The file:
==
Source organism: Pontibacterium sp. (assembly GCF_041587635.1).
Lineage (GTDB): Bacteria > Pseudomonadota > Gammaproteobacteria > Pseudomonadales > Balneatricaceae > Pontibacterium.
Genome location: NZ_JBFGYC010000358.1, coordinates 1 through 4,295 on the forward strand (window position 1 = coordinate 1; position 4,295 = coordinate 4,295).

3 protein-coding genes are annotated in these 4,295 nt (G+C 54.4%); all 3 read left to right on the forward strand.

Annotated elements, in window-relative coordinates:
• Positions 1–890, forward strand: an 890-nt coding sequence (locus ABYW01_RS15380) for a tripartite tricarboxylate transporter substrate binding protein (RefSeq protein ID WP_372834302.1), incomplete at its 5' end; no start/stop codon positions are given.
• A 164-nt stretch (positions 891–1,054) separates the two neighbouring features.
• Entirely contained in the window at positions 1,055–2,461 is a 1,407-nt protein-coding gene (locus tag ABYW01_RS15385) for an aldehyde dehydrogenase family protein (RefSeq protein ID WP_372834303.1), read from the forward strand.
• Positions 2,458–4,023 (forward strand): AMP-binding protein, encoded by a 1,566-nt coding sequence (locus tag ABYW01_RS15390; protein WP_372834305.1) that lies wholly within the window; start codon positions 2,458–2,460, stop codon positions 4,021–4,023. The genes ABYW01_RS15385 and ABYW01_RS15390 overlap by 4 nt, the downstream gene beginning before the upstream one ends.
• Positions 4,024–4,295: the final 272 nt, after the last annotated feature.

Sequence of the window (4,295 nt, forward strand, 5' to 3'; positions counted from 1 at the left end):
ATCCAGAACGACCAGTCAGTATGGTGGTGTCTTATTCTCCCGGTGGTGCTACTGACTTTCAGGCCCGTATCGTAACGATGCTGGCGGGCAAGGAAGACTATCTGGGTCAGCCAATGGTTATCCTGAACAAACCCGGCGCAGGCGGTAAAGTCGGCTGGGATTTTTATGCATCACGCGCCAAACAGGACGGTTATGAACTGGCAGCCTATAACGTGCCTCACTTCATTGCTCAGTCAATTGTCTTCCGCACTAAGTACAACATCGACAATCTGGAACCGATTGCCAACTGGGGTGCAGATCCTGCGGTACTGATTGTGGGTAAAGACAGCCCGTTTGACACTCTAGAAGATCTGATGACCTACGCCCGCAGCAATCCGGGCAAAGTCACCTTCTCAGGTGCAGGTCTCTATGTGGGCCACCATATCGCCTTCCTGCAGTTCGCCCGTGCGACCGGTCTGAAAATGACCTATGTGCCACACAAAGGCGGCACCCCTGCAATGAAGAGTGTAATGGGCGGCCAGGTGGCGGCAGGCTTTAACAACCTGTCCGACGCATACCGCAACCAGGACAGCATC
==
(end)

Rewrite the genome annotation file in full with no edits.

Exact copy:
Source organism: Pontibacterium sp. (assembly GCF_041587635.1).
Lineage (GTDB): Bacteria > Pseudomonadota > Gammaproteobacteria > Pseudomonadales > Balneatricaceae > Pontibacterium.
Genome location: NZ_JBFGYC010000358.1, coordinates 1 through 4,295 on the forward strand (window position 1 = coordinate 1; position 4,295 = coordinate 4,295).

3 protein-coding genes are annotated in these 4,295 nt (G+C 54.4%); all 3 read left to right on the forward strand.

Annotated elements, in window-relative coordinates:
• Positions 1–890, forward strand: an 890-nt coding sequence (locus ABYW01_RS15380) for a tripartite tricarboxylate transporter substrate binding protein (RefSeq protein ID WP_372834302.1), incomplete at its 5' end; no start/stop codon positions are given.
• A 164-nt stretch (positions 891–1,054) separates the two neighbouring features.
• Entirely contained in the window at positions 1,055–2,461 is a 1,407-nt protein-coding gene (locus tag ABYW01_RS15385) for an aldehyde dehydrogenase family protein (RefSeq protein ID WP_372834303.1), read from the forward strand.
• Positions 2,458–4,023 (forward strand): AMP-binding protein, encoded by a 1,566-nt coding sequence (locus tag ABYW01_RS15390; protein WP_372834305.1) that lies wholly within the window; start codon positions 2,458–2,460, stop codon positions 4,021–4,023. The genes ABYW01_RS15385 and ABYW01_RS15390 overlap by 4 nt, the downstream gene beginning before the upstream one ends.
• Positions 4,024–4,295: the final 272 nt, after the last annotated feature.

Sequence of the window (4,295 nt, forward strand, 5' to 3'; positions counted from 1 at the left end):
ATCCAGAACGACCAGTCAGTATGGTGGTGTCTTATTCTCCCGGTGGTGCTACTGACTTTCAGGCCCGTATCGTAACGATGCTGGCGGGCAAGGAAGACTATCTGGGTCAGCCAATGGTTATCCTGAACAAACCCGGCGCAGGCGGTAAAGTCGGCTGGGATTTTTATGCATCACGCGCCAAACAGGACGGTTATGAACTGGCAGCCTATAACGTGCCTCACTTCATTGCTCAGTCAATTGTCTTCCGCACTAAGTACAACATCGACAATCTGGAACCGATTGCCAACTGGGGTGCAGATCCTGCGGTACTGATTGTGGGTAAAGACAGCCCGTTTGACACTCTAGAAGATCTGATGACCTACGCCCGCAGCAATCCGGGCAAAGTCACCTTCTCAGGTGCAGGTCTCTATGTGGGCCACCATATCGCCTTCCTGCAGTTCGCCCGTGCGACCGGTCTGAAAATGACCTATGTGCCACACAAAGGCGGCACCCCTGCAATGAAGAGTGTAATGGGCGGCCAGGTGGCGGCAGGCTTTAACAACCTGTCCGACGCATACCGCAACCAGGACAGCATC